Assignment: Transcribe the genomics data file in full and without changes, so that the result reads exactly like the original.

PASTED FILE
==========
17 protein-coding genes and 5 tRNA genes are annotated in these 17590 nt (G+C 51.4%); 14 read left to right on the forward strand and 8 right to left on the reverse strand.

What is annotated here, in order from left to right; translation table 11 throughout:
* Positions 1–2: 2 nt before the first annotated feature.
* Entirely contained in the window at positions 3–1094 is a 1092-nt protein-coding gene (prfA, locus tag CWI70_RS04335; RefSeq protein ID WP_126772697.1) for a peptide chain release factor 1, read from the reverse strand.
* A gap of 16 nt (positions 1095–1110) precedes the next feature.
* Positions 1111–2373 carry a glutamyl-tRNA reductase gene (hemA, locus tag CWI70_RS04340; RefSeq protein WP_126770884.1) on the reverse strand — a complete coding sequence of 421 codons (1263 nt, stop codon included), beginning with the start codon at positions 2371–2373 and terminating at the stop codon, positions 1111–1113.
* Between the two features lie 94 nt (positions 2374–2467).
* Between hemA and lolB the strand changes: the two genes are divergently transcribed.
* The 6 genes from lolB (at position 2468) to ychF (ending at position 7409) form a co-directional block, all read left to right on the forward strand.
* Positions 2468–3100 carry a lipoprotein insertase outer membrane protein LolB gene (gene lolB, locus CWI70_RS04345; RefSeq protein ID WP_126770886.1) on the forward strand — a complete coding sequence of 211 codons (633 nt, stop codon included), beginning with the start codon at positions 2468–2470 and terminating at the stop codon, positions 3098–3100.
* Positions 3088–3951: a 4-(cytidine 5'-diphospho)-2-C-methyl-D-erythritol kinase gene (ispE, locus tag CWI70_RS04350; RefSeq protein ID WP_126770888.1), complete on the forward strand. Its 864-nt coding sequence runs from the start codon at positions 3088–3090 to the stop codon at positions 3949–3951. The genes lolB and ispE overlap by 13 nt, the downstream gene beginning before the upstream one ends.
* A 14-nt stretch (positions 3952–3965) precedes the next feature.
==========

17 protein-coding genes and 5 tRNA genes are annotated in these 17590 nt (G+C 51.4%); 14 read left to right on the forward strand and 8 right to left on the reverse strand.

What is annotated here, in order from left to right; translation table 11 throughout:
* Positions 1–2: 2 nt before the first annotated feature.
* Entirely contained in the window at positions 3–1094 is a 1092-nt protein-coding gene (prfA, locus tag CWI70_RS04335; RefSeq protein ID WP_126772697.1) for a peptide chain release factor 1, read from the reverse strand.
* A gap of 16 nt (positions 1095–1110) precedes the next feature.
* Positions 1111–2373 carry a glutamyl-tRNA reductase gene (hemA, locus tag CWI70_RS04340; RefSeq protein WP_126770884.1) on the reverse strand — a complete coding sequence of 421 codons (1263 nt, stop codon included), beginning with the start codon at positions 2371–2373 and terminating at the stop codon, positions 1111–1113.
* Between the two features lie 94 nt (positions 2374–2467).
* Between hemA and lolB the strand changes: the two genes are divergently transcribed.
* The 6 genes from lolB (at position 2468) to ychF (ending at position 7409) form a co-directional block, all read left to right on the forward strand.
* Positions 2468–3100 carry a lipoprotein insertase outer membrane protein LolB gene (gene lolB, locus CWI70_RS04345; RefSeq protein ID WP_126770886.1) on the forward strand — a complete coding sequence of 211 codons (633 nt, stop codon included), beginning with the start codon at positions 2468–2470 and terminating at the stop codon, positions 3098–3100.
* Positions 3088–3951: a 4-(cytidine 5'-diphospho)-2-C-methyl-D-erythritol kinase gene (ispE, locus tag CWI70_RS04350; RefSeq protein ID WP_126770888.1), complete on the forward strand. Its 864-nt coding sequence runs from the start codon at positions 3088–3090 to the stop codon at positions 3949–3951. The genes lolB and ispE overlap by 13 nt, the downstream gene beginning before the upstream one ends.
* A 14-nt stretch (positions 3952–3965) precedes the next feature.